George Tchobanoglous, a professor emeritus in the UC Davis Department of Civil and Environmental Engineering, has been profiled in an extensive, 10-page cover story in the winter 2015 issue of the American Academy of Environmental Engineers and Scientists‘ (AAEES) Environmental Engineer & Scientist periodical.
The article profiles Tchobanoglous from his childhood days in a Greek-speaking family, growing up on a fruit and vegetable farm in Patterson, Calif., and the pivotal moment when he earned a full-tuition civil engineering scholarship to Stockton’s College of the Pacific (now the University of the Pacific). He was drawn to water-related subjects; after earning a master’s degree in sanitary engineering at UC Berkeley, he spent two years working on a study of solid waste management at West Coast U.S. Naval installations. He moved to Stanford to complete his PhD work on the filtration of secondary affluent, and then accepted an offer from previous mentor Ray Krone, who had just started the environmental engineering program at UC Davis. Tchobanoglous joined the campus’ College of Engineering in the fall of 1970.
He soon became an international authority on wastewater treatment, management and reuse, and is widely recognized for promoting new technologies in wastewater filtration, UV disinfection, aquatic treatment systems, decentralized wastewater management systems, and solid waste management. He has written more than 525 publications, including eight reference books and 22 textbooks, the latter translated into 10 languages and used by engineers throughout the U.S. and around the world. Wastewater Engineering: Treatment and Resource Recovery, co-authored with H. David Stensel, Ryujiro Tsuchihashi and Franklin Burton, has just been updated with a fifth edition.
“With the exception of the textbook Wastewater Engineering: Collector and Pumping of Wastewater, all of my books have been collaborations,” Tchobanoglous notes, “as I enjoy the stimulus and interaction that comes from working together as a team.”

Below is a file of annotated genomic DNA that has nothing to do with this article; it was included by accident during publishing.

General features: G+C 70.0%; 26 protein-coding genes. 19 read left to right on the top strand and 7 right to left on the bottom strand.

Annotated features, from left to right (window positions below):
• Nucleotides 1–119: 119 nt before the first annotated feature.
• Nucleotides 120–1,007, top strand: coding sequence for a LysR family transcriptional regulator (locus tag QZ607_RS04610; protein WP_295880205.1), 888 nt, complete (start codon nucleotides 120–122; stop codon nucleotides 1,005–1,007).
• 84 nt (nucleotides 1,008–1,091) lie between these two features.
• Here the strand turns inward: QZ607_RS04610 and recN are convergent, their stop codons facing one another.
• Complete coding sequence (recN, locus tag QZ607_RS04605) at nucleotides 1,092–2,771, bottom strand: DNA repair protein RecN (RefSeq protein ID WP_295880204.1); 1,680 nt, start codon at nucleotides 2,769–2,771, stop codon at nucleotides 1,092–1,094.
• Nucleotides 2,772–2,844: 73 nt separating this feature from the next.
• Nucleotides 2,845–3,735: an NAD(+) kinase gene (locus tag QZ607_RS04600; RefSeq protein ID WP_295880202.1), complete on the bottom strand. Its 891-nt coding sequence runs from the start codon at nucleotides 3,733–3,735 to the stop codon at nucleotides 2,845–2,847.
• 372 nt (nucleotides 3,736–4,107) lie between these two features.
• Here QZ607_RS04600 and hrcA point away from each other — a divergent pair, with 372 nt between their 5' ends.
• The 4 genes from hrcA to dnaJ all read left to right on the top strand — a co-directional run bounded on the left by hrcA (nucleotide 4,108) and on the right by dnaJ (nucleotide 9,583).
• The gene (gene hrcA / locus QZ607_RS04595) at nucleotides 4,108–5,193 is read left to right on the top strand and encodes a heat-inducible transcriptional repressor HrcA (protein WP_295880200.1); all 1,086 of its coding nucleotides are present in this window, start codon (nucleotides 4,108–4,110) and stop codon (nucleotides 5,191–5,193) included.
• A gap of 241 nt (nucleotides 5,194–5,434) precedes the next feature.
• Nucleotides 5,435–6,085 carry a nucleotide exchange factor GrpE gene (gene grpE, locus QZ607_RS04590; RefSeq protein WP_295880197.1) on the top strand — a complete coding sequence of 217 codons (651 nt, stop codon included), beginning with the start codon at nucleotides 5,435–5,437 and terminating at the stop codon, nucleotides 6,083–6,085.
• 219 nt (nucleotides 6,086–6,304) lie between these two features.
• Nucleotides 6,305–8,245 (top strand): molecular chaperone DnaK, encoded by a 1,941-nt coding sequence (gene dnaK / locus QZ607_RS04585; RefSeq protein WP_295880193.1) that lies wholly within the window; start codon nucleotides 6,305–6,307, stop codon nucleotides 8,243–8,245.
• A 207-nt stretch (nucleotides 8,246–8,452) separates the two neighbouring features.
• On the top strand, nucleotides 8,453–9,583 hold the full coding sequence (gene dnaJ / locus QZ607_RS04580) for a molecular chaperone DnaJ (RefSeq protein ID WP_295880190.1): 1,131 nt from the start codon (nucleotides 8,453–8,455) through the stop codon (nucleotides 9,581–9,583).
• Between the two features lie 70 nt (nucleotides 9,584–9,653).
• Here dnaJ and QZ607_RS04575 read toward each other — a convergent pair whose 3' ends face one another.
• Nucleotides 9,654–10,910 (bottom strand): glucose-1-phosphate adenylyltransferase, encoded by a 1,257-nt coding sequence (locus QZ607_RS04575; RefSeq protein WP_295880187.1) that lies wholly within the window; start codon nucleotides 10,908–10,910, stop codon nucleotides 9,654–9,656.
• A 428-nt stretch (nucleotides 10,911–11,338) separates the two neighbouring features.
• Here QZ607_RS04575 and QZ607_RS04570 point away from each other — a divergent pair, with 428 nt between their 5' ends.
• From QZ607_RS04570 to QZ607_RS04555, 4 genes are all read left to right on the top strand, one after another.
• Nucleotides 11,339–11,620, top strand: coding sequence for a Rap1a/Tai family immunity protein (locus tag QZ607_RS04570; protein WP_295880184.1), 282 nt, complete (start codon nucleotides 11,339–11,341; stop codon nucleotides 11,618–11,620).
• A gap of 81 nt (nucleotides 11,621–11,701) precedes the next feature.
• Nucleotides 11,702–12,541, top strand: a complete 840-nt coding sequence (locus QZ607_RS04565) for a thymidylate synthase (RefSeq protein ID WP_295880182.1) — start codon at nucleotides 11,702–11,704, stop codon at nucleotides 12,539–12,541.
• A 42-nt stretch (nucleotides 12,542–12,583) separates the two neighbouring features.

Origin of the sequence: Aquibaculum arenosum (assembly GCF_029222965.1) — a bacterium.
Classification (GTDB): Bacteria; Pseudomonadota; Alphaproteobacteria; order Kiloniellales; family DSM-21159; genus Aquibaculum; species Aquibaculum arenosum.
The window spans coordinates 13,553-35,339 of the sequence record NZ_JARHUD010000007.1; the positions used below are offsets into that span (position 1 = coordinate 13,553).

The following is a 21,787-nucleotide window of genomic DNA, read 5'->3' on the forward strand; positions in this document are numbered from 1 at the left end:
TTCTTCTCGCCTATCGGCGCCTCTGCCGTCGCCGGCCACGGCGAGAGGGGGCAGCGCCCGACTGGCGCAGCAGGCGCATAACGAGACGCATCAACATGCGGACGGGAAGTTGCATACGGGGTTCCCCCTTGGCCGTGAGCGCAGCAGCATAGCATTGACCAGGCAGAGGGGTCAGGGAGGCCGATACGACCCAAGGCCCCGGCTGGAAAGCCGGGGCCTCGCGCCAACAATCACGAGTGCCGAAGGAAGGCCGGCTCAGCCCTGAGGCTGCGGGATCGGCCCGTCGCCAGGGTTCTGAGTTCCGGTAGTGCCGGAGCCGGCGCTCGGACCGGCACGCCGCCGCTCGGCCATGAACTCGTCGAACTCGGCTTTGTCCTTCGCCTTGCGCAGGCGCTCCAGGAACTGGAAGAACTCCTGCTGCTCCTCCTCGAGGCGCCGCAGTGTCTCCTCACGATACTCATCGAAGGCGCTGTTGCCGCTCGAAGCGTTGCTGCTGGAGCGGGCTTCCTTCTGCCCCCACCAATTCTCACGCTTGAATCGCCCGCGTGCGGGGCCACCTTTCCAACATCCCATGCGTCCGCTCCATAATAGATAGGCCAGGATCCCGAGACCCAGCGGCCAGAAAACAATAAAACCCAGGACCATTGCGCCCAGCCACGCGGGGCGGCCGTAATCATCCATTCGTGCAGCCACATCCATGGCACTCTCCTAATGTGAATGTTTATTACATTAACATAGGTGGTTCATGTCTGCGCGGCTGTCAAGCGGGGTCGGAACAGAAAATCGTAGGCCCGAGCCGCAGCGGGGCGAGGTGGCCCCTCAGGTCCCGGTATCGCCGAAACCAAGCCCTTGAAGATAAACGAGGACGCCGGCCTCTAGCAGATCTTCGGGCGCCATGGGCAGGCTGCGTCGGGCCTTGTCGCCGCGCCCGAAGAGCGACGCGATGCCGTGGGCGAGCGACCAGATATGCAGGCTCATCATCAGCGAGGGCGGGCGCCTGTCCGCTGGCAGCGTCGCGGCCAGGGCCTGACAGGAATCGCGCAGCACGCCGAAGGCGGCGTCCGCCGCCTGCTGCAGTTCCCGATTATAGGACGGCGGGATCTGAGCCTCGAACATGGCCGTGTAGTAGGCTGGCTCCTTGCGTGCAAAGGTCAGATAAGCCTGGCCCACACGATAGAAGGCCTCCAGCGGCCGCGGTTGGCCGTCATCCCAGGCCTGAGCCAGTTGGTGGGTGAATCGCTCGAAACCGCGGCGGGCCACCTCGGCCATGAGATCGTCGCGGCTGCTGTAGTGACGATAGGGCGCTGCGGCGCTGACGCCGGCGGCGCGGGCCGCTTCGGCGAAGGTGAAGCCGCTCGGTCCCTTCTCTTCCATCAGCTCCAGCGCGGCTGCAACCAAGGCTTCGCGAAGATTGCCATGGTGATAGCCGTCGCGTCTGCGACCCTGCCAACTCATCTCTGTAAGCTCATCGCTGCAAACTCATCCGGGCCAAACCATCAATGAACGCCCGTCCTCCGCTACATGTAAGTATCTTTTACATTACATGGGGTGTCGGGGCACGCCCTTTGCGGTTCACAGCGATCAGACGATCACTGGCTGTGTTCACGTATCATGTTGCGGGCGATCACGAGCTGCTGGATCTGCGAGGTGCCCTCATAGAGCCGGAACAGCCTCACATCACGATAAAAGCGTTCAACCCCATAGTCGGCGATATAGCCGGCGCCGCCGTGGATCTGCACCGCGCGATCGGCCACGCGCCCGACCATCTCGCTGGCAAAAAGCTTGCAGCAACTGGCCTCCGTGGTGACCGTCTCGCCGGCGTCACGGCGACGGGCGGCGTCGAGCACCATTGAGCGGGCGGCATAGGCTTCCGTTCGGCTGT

Tchobanoglous — affectionately known by friends and colleagues as “George T” — was inducted into the National Academy of Engineering in 2004, and in 2012 was presented with the AAEES Excellence in Engineering Education Award. In February 2014, he was one of six acclaimed faculty members and alums featured in the UC Davis College of Engineering’s Kemper Hall Innovators Exhibit. Today, slowing his pace not at all, he chairs the National Water Research Institute Panel, tasked with developing a framework document for direct potable reuse.
In 2003, Tchobanoglous and his wife Rosemary established an endowed UC Davis fellowship, which annually recognizes outstanding graduate students in environmental engineering. In his spare time, he continues a lifetime interest in photography — his efforts having been showcased in two gallery exhibitions — and cultivates roses in pots that are watered via drip irrigation.
The American Academy of Environmental Engineers and Scientists was founded in 1955 for the principal purpose of serving the public by improving the practice, elevating the standards, and advancing public recognition of environmental engineering through a program of specialty certification of qualified engineers. The AAEES mission is to protect public health and the environment by recognizing leadership and excellence through board certification of environmental engineers and scientists; and by providing professional development opportunities for students, engineers and scientists.
The quarterly Environmental Engineer & Scientist covers topics such as environmental public policy; developments in environmental engineering and science practices; environmental law and certification/licensing; environmental health and safety; personnel issues and ethics practice; engineering and science education; environmental management; historical accounts of environmental engineering, science programs and facilities; and profiles of prominent environmental engineers, environmental scientists, and educators who have made — or are currently making — significant contributions to the advancement of the profession.